Providing 70W to the bass/mid driver and 30W to the tweeter, the amps incorporate custom‑wound transformers to couple the amp outputs to the drivers. This is quite an old‑fashioned idea but still has merit in some situations, particularly when working with the very low impedance of a ribbon tweeter. The overload protection for each driver is done passively, and the amps feature very low levels of negative feedback, which is always good from the point of view of transient response. The raw distortion figures might not look as good as some more conventional designs, but low‑feedback circuitry always sounds better on music to my ears. As yet there are no published specifications for The Rock anyway... but I'd be surprised if they turn out to be anything other than exemplary. There are no EQ controls and no room‑alignment switches on The Rock, just a volume control on the rear panel, along with the power switch.
The Rock is a relatively modestly sized speaker, comparable with the likes of the Mackie HR824 or the PMC TB2, and so would sit comfortably on the meter bridge of a big console, or behind (or on) the DAW desk. Hooking the speakers into my monitoring system was easy enough, and the variable input‑sensitivity control on the rear panel allows a wide range of sensitivity matching.
My first feeling was mild surprise at how good The Rock's bass extension actually is. I was expecting it to sound somewhat lightweight, as most old‑school sealed‑cabinet speakers do — but actually it comes across as quite full bodied and very well balanced indeed. As I said earlier, it's not going to set your flares flapping, but you still won't be desperate for a subwoofer. Regardless of the quantity of bass — which is sufficient for all but those with a penchant for rearranging their internal organs in time with the kick drum — the quality of the bass is a major strength here. As I mentioned earlier, the benefit of good sealed‑cabinet designs is in the time‑domain accuracy of the bottom end. There are no smearing LF resonances and no huge phase shifts, just precise, clean, transparent accurate bass notes, all with clearly defined starts and ends and individually recognisable in pitch and timbre. That's exactly what a true 'monitor' should do, but what so many going under that moniker fail spectacularly to achieve.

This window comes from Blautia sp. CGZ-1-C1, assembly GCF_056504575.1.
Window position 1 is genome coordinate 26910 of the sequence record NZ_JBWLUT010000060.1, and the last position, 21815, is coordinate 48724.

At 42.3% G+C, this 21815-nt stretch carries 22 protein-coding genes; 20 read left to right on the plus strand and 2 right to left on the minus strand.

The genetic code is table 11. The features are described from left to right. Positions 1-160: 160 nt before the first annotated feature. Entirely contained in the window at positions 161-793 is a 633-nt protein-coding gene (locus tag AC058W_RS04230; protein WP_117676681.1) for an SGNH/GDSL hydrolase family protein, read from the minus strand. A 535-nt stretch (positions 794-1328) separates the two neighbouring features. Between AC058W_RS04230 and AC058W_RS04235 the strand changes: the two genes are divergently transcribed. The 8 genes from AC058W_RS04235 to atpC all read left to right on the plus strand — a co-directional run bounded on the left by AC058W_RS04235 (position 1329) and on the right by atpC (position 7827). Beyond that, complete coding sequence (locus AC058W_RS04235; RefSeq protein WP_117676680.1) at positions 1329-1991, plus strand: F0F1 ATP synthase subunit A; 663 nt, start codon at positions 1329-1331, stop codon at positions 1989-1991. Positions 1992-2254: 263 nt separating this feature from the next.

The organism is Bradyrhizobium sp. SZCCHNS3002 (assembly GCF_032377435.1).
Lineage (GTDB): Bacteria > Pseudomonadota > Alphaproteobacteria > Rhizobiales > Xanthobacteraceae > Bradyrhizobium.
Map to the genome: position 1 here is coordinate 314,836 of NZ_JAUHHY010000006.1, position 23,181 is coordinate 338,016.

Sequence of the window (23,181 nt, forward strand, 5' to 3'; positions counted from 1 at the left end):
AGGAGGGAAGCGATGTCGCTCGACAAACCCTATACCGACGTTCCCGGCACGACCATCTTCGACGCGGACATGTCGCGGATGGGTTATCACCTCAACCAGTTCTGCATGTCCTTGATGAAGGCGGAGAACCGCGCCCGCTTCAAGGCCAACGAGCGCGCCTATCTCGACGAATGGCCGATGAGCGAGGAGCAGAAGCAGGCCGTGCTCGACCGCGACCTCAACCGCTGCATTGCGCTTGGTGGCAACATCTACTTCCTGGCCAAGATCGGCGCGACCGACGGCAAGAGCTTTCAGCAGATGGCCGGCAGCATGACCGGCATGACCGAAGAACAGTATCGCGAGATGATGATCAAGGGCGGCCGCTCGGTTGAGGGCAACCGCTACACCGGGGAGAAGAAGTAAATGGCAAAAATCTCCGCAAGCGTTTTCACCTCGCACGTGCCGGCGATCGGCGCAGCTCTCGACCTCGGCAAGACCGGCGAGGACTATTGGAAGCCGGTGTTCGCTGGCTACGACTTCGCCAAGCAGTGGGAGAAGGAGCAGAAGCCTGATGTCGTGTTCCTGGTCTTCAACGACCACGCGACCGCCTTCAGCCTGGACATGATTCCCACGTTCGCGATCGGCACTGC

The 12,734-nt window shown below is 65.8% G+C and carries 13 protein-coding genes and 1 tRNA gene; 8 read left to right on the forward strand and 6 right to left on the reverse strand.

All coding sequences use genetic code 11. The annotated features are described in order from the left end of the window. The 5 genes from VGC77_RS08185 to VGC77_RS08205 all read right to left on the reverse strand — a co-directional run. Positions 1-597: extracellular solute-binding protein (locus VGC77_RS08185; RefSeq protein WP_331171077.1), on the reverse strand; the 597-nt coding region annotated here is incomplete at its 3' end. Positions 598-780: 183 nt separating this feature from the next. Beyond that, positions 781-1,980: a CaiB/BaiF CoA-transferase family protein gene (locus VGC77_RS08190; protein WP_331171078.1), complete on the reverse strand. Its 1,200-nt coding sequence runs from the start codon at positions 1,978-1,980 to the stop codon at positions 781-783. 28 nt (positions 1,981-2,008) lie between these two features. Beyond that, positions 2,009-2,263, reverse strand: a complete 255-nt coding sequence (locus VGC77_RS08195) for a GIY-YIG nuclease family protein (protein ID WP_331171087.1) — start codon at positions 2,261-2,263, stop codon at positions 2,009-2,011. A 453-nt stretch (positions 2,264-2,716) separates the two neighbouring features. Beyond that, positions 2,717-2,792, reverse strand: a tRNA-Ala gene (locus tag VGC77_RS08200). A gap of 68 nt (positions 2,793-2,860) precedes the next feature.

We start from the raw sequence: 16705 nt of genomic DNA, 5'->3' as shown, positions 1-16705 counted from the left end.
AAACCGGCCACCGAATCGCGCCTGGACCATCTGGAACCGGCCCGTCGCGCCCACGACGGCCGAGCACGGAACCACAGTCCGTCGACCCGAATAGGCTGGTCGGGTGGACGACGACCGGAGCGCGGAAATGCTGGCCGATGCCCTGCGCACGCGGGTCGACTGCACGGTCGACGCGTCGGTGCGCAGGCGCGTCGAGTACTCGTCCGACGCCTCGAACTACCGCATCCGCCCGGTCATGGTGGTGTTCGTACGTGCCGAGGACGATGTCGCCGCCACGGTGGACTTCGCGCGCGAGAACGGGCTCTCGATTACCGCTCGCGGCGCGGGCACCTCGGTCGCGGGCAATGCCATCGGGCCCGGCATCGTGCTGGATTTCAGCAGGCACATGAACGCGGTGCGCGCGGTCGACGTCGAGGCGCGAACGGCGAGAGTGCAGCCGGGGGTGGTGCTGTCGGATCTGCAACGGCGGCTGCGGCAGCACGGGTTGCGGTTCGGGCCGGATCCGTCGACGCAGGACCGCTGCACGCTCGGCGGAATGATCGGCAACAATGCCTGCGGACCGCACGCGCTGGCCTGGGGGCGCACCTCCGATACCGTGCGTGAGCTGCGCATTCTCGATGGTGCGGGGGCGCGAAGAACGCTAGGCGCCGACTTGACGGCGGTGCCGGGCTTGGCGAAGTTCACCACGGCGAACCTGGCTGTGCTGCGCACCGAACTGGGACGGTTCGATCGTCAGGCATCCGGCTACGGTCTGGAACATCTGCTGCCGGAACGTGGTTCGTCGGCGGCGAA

With no room‑placement EQ options available, some care is required when it comes to locating these monitors. I found a position well away from side and rear walls gave the most balanced and natural sound. The bottom end builds progressively and predictably as they are moved closer to rear walls, of course — although some care is needed to avoid a lower-mid or upper-bass 'bloom.' Height can also be an issue: I first started using these speakers on domestic 24‑inch floor stands, but found they sounded better on taller stands. The tweeter seems to have a very wide vertical dispersion characteristic, and so mirror‑point reflections on the floor, desk or ceiling might be more of an issue than usual.
The next aspect of The Rock's design that both surprised and pleased me was that it proved capable of going surprisingly loud for a sealed‑cabinet nearfield design. We're not talking levels that would satisfy a plutonium rock‑band musician from the Gagrakacka Mind Zones (sorry... obscure Douglas Adams reference...), but clearly the amplifiers have a lot of dynamic headroom, and the drivers seem able to cope with significant levels without sounding distressed in a nasty way. One other aspect of the amps that's worthy of comment is how low the background noise is. I really object to hearing a constant hiss from monitor speakers when they're not playing anything, and this is a surprisingly common problem with a lot of active designs. The Rock amplifiers are so quiet that you need to press your ear up against the ribbons just to hear the background hiss — and I think that's a very welcome bonus!